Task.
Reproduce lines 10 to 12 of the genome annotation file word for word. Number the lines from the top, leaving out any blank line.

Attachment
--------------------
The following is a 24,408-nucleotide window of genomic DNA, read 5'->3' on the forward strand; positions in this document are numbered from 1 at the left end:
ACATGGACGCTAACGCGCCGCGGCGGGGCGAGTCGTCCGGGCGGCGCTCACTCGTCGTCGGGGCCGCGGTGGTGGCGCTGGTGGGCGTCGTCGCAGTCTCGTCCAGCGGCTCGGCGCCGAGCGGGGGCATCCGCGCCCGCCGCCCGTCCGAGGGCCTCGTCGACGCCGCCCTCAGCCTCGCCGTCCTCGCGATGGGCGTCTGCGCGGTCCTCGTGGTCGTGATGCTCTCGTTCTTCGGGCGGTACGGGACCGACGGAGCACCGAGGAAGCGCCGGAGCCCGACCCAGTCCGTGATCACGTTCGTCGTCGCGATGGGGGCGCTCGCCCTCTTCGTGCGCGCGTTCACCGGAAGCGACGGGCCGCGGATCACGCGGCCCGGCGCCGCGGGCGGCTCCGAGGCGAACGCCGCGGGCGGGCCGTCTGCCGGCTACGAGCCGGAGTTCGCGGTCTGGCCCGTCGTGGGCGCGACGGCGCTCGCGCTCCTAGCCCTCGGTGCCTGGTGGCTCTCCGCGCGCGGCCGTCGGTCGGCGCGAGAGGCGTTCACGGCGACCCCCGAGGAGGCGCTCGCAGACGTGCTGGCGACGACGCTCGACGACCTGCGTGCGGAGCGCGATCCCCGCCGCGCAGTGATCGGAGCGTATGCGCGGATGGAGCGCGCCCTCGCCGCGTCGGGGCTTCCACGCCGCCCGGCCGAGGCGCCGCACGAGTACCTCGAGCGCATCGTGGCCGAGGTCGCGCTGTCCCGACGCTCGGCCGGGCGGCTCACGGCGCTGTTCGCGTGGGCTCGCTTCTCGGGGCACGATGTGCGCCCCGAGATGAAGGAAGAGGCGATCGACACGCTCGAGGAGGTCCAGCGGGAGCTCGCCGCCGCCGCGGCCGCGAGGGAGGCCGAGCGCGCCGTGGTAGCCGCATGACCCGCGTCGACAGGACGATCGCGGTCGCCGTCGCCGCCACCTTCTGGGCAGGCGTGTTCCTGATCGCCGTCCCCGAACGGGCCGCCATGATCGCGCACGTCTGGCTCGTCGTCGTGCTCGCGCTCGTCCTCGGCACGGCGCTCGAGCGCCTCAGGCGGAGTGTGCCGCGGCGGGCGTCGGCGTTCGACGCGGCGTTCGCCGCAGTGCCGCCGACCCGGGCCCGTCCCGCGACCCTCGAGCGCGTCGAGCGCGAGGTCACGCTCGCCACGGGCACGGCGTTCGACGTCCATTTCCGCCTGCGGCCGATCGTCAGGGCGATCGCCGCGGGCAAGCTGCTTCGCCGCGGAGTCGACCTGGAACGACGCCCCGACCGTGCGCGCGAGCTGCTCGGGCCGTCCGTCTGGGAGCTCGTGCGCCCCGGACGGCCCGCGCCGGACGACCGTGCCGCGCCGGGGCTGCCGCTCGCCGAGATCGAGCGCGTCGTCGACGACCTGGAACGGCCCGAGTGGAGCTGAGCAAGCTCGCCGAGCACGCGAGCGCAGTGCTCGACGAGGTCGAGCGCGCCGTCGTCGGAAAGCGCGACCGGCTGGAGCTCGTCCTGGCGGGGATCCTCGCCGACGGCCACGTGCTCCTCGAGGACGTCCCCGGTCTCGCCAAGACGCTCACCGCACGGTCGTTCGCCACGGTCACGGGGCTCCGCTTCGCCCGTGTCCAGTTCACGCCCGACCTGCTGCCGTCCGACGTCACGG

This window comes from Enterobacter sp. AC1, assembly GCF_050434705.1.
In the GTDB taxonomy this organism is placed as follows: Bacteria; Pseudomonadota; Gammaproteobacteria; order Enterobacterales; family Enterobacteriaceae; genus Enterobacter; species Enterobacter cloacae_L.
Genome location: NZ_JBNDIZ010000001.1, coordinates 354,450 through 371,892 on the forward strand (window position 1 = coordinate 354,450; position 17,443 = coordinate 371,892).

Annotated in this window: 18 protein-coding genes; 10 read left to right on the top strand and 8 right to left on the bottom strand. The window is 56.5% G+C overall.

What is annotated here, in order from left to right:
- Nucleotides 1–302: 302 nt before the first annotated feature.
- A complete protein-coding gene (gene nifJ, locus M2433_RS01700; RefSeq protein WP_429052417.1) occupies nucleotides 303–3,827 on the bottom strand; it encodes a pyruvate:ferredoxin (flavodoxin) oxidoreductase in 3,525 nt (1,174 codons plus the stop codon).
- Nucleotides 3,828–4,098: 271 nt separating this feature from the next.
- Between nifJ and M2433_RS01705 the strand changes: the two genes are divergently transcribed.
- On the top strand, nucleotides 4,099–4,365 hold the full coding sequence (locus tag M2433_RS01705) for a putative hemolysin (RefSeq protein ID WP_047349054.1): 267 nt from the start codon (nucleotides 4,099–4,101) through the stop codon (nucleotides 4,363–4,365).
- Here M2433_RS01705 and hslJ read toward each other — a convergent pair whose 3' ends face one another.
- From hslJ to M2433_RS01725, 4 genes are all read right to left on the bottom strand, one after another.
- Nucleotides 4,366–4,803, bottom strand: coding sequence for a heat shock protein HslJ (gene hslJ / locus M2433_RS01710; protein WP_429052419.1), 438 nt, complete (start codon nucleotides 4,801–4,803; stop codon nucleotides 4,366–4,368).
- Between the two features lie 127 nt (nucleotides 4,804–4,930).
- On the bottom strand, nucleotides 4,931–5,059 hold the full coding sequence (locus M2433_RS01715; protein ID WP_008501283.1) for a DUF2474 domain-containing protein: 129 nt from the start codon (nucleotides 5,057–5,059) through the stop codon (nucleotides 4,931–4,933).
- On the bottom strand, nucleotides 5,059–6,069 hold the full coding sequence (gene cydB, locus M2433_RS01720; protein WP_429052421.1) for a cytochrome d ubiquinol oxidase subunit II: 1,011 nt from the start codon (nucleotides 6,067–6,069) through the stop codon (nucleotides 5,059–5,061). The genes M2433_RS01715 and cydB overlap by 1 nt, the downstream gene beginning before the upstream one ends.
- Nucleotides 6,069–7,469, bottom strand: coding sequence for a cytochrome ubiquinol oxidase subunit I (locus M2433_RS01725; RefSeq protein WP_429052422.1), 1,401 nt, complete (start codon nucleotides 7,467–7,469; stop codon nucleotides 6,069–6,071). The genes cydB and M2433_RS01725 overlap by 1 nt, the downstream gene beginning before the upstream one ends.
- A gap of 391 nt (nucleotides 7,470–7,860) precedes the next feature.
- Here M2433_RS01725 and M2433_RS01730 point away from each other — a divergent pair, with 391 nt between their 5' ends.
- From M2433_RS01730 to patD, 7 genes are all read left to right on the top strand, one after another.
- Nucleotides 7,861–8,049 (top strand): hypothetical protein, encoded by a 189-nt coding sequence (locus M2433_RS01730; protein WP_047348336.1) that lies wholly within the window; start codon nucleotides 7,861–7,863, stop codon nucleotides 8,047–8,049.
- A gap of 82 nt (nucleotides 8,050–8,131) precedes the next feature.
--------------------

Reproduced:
- Nucleotides 3,828–4,098: 271 nt separating this feature from the next.
- Between nifJ and M2433_RS01705 the strand changes: the two genes are divergently transcribed.
- On the top strand, nucleotides 4,099–4,365 hold the full coding sequence (locus tag M2433_RS01705) for a putative hemolysin (RefSeq protein ID WP_047349054.1): 267 nt from the start codon (nucleotides 4,099–4,101) through the stop codon (nucleotides 4,363–4,365).